So what now? The best bet for Yemen's future is a very broad and inclusive government that is not dominated by any one faction of the smorgasbord that is Yemeni politics. Yemen needs to learn to govern by institutions and not powerful personalities.

The good news here is that the dominant political powers are relatively weakened at this point.

The Hashid leadership is not what is once was. The tribal confederation was left reeling by its conflict with the Houthi rebels in the north, and the recent conflict with Saleh inside Sanaa showed that the Ahmars could not overrun the city with tribal fighters. The Saudis also closed their special committee on Yemen, cutting off funds to their various clients in Yemen, the Ahmars being the most important. Nor is the Hashid confederation a monolith: Many of the tribesmen in the north dropped their weapons and came to Sanaa to join the street protests, while others revolted against their sheikhs and joined the Houthis. Many Hashid tribes are still backing Saleh.

The Ahmar sons' best bet is that the Saudis back them in some form. Here they have one thing going for them: Unlike the Americans, the Saudis are not particularly keen on Yemen's republican constitution, multiparty system, and elections. The Saudis would just as likely support a stable strongman if the Ahmars can convince the Saudis that they can deliver. It will be a hard sell, given that they did not deliver for the Saudis in the war on the Houthis. With the Americans now seemingly convinced that broad-based democracy in Yemen is the best way forward, the Saudis will at least have to wait for another time to prop up a strongman.

What of the Salehs? After all, they are still in command of the elite military and security forces, and Ahmed Saleh has reportedly locked himself in the presidential palace, refusing to let the interim president in. But President Saleh is gone, and he is probably not coming back without signing an agreement to step aside. That means the Saleh clan is in a more tenuous situation than before.

And the formal opposition? Empowered by the street demonstrations, it has successfully brought the Houthis from the north and the secessionist movement from the south into a broad anti-Saleh coalition. But both are independent powers that deeply distrust Islah, which dominates the JMP. They have a veto, a veto stronger than that of the street protesters. Islah's maneuvering room is thus also limited by the need to include these two key political actors.

With everybody politically hemmed in and nobody dominant, Yemen finally has a chance for real political change. The potential spoilers are Hamid al-Ahmar and Ahmed Saleh, who well may resort to renewed chaos and fighting to make a grab at power themselves. Hopefully, both men are rational enough to see that they cannot succeed, but we will likely see some tense moments and small flare-ups of fighting.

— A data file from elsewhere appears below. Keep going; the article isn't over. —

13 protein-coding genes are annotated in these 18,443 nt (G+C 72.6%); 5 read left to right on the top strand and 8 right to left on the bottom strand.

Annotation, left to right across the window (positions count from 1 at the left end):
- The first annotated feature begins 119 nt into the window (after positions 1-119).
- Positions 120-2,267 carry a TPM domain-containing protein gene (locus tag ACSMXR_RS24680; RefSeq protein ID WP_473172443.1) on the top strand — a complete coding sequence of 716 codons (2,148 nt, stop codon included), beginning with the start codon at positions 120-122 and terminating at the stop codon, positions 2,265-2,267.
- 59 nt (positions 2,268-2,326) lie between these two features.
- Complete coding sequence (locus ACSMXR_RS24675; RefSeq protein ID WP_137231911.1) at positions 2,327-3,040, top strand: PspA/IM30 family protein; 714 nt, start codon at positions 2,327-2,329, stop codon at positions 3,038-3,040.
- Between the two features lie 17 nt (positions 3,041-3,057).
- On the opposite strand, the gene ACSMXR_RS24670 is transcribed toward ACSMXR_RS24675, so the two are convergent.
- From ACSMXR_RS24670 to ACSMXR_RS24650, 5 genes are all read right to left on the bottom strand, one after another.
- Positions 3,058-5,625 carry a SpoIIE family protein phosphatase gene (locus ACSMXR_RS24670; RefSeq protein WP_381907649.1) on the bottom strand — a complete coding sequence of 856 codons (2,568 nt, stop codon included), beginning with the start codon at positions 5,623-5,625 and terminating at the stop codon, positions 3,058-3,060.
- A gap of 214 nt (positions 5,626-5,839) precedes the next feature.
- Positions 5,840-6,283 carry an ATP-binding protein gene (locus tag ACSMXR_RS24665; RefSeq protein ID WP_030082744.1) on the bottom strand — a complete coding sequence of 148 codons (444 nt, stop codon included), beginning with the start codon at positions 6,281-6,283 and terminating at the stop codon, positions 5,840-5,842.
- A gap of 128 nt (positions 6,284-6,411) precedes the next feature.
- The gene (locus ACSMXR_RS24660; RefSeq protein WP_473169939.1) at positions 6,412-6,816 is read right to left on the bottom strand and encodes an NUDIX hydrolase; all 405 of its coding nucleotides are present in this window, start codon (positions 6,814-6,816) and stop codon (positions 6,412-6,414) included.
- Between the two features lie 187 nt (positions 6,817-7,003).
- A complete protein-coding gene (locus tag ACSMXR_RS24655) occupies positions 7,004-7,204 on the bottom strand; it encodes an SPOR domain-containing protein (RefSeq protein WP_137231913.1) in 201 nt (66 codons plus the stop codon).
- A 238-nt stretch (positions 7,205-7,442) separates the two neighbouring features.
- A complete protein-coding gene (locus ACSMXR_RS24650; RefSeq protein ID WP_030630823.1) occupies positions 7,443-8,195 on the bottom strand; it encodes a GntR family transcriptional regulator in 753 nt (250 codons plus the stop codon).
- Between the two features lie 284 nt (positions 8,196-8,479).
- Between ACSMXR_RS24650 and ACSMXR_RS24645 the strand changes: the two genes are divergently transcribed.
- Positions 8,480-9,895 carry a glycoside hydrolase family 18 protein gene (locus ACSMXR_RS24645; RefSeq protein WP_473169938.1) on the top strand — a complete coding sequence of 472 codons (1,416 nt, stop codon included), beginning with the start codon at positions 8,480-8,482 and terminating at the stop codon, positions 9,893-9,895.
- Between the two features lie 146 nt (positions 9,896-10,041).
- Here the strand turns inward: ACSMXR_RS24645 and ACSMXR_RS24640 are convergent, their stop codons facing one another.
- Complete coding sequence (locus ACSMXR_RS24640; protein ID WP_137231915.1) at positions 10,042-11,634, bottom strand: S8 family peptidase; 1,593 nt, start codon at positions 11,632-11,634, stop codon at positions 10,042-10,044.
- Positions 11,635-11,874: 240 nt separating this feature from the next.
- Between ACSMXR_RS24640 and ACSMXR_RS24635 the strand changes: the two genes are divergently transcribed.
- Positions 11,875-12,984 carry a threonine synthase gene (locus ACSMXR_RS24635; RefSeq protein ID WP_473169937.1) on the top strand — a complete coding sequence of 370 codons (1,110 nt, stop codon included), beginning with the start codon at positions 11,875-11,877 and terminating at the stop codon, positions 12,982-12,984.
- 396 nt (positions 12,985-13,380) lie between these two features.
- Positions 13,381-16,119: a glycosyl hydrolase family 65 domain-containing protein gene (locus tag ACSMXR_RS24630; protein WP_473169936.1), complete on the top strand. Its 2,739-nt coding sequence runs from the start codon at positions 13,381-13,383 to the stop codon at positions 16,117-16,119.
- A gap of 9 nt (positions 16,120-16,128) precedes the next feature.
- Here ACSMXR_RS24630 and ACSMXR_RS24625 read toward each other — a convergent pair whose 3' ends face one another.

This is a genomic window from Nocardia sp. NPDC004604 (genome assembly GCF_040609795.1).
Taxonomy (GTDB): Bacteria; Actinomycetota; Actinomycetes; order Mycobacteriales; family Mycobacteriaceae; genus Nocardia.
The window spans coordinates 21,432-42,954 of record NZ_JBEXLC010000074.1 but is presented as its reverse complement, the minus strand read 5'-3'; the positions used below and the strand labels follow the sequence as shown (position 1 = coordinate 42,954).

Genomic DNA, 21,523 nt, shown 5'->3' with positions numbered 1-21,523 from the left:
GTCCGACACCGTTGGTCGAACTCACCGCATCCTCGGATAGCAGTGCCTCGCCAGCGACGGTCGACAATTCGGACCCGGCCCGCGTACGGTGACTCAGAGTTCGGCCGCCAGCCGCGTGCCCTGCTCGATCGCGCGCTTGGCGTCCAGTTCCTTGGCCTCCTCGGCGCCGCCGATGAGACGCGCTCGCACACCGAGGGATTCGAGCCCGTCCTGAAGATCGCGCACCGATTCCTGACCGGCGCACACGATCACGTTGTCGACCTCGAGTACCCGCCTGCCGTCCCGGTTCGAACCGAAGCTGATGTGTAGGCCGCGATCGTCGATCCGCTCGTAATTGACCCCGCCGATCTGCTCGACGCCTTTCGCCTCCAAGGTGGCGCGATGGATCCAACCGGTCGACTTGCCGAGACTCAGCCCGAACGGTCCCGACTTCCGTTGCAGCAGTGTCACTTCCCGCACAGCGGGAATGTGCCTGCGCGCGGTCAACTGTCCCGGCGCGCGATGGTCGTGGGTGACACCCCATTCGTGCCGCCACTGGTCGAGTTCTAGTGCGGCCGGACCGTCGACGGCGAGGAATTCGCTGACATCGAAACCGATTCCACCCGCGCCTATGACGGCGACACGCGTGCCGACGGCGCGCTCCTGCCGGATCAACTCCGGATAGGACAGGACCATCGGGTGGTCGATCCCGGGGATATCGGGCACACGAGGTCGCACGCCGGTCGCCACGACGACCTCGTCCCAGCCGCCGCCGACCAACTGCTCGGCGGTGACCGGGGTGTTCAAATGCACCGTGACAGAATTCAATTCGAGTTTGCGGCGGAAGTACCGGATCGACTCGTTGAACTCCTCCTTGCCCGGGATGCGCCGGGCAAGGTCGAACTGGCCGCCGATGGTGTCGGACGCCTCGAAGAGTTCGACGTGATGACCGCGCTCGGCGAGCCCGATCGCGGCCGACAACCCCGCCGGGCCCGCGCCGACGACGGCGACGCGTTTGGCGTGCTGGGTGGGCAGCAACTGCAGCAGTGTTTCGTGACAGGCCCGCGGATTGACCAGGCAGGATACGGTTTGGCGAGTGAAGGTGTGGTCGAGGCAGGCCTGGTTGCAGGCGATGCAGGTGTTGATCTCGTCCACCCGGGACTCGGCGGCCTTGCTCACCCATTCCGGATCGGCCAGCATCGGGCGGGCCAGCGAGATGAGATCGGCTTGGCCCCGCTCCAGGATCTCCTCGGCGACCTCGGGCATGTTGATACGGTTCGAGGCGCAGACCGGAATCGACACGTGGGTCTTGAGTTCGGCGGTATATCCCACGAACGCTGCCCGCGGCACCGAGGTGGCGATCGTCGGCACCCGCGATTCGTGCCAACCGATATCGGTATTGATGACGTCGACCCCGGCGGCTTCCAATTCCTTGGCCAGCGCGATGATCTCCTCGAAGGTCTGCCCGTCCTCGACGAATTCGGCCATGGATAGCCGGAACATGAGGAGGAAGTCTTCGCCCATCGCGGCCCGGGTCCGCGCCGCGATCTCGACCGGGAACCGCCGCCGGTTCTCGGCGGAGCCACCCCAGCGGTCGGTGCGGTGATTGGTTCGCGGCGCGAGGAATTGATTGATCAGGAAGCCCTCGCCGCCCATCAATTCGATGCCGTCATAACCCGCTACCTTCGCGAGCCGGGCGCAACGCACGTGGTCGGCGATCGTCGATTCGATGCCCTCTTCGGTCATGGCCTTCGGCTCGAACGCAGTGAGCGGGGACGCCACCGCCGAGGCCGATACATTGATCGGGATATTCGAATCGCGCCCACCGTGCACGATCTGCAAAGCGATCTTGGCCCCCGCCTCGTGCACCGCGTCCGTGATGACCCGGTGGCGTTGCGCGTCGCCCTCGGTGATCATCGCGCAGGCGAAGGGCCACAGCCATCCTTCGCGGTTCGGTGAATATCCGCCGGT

Pulling Yemen's diverse political actors into dialogue and forming a transitional government is going to be a very difficult process that will break down, start up, break down, and start up again. This instability is necessary and good. Many diverse former enemies are trying to work out a political compromise. Let's hope they succeed and that spoiled children can grow up.

AHMAD GHARABLI/AFP/Getty Images

Argument

Uncomfortable Ottomans

Turkey’s newly assertive foreign policy strains to keep up with the Arab Spring.

Turks are preparing for general elections on June 12, but it is Turkey's meteoric rise as a regional power that has captured the world's attention. The uprisings sweeping the Arab world have both accentuated and challenged this trend, and how Turkey responds will do much to determine its international identity for years to come.

Since coming to power in 2002, Turkey's ruling Justice and Development Party (AKP) has adopted a "zero problems" policy with its neighbors, attempting to resolve long-standing disputes and stressing cooperation over confrontation. It launched a rapprochement with Syria and other Arab countries, and, as a result, Turkish-Syrian relations improved dramatically beginning in 2003.

The AKP argued that establishing ties with the Muslim populations around Turkey would endow Ankara with soft power. But the plan had a flaw: In undemocratic states like Syria and Libya, Ankara was not expanding its relationships with the people, but with brutal leaders such as Bashar al-Assad and Muammar al-Qaddafi. With the Arab Spring toppling tyrants left and right, however, Turkey must not only take into account its relationships with dictators, but also the popular uprisings that challenge these rulers. How the AKP grapples with this conundrum will be the defining issue of Turkish foreign policy for the country's next government.